As rough as things are going for the Seattle Seahawks, they’re still not as bad as the continued struggles of the Detroit Lions.
The Seahawks look to avoid a third straight loss when they host the lowly Lions on Sunday.
Two years removed from winning its fourth consecutive NFC West title, Seattle (2-5) has six wins in its last 23 games. The Seahawks‘ most recent loss, 38-17 at Dallas last Sunday, again showed how far they are from becoming a serious contender.
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The Seahawks look to avoid a third straight loss when they host the Lions. Charles Davis preview.
“We are going to find out who the strong people are, and they are going to be here fighting with us until the end,” said first-year Seattle coach Jim Mora, who has put his team on notice regarding their accountability.
Mora already released third-string veteran cornerback Travis Fisher and ineffective running back Edgerrin James this week.
Despite being outscored 65-20 in losses to Dallas and Arizona after a 41-0 win over Jacksonville on Oct. 11, the Seahawks have a chance to bounce back against Detroit (1-6). The Lions have lost four in a row since snapping their 19-game losing streak with a 19-14 win over Washington on Sept. 27.
Coming off a 17-10 loss to previously winless St. Louis, the Lions have won two of their past 31 games. The last team with two victories in a 31-game stretch was the Houston Oilers during the 1982-84 seasons.
Seattle has won its last two meetings with the Lions, most recently 9-6 at Detroit on Sept. 10, 2006.
The Seahawks are expected to have quarterback Matt Hasselbeck starting despite missing practice time due to broken ribs.
Hasselbeck, who’s 11 completions shy of tying Dave Krieg for the most in franchise history, was 22 of 39 for 249 yards with two touchdowns against the Cowboys. He’s 46 of 58 for 417 yards with a TD in his last two games versus the Lions.
He’ll also try to get back in sync with receiver T.J. Houshmandzadeh, who had words with Hasselbeck after an incompletion between the two against Dallas.
Houshmandzadeh, who signed a $40 million, five-year contract in the spring, had 92 receptions last season with Cincinnati but only 35 through seven games this season and has said repeatedly he wants the ball more.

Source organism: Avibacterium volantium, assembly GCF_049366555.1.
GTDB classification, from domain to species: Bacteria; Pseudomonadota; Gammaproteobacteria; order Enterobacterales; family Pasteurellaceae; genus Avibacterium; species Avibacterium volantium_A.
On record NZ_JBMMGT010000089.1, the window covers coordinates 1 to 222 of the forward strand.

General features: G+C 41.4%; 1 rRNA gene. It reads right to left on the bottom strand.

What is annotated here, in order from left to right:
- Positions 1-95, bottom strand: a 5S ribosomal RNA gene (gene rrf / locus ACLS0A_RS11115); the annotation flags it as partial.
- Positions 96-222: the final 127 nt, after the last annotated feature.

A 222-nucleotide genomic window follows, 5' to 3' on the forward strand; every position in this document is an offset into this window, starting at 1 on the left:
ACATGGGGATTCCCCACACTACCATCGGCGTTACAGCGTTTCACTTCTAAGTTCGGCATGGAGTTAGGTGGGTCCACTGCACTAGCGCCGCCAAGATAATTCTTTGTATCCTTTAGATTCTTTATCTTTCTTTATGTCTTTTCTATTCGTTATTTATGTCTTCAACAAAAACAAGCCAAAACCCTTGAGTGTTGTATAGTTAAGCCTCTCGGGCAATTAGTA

“That’s kind of his demeanor,” Hasselbeck said of Houshmandzadeh’s fire. “There’s no issue there. The issue is, we have to complete more passes.”
While Hasselbeck and Houshmandzadeh have a chance to thrive against Detroit’s 27th-ranked pass defense that allows 251.9 yards per game, Seattle would also like to get its running game going.
Paced by 56 yards on 15 carries from Julius Jones, Seattle managed 79 yards on the ground against the Cowboys, one week after totaling a season-low 14 versus the Cardinals. The Seahawks are averaging 88.7 rushing yards – fourth-worst in the NFL – and haven’t scored on the ground in three straight contests.
The Lions, who allowed 150 rushing yards to St. Louis, have issues on both side of the ball. Their most pressing, however, could be on offense where star receiver Calvin Johnson could miss a third straight game with a knee injury.
Detroit has scored 10 points in the two games without their biggest offensive threat who’s caught 22 passes for a team-leading 325 yards with a touchdown.
Against the Rams, rookie quarterback Matthew Stafford was 14 of 33 passes for 168 yards, and didn’t complete a pass to a wide receiver until the fourth quarter.
“Calvin affects the coverages we see and everything that teams do against us, because they always have to account for him,” said first-year Lions coach Jim Schwartz, whose team ranks 25th in total offense (292.6 yards per game).
While Johnson is likely a game-time decision, so too could be running back Kevin Smith. Smith’s rushed 125 times for 393 yards and three touchdowns this season, but aggravated a shoulder injury against the Rams.
While Seattle is 2-2 at home, Detroit has lost 15 straight road games since winning 16-7 at Chicago on Oct. 28, 2007.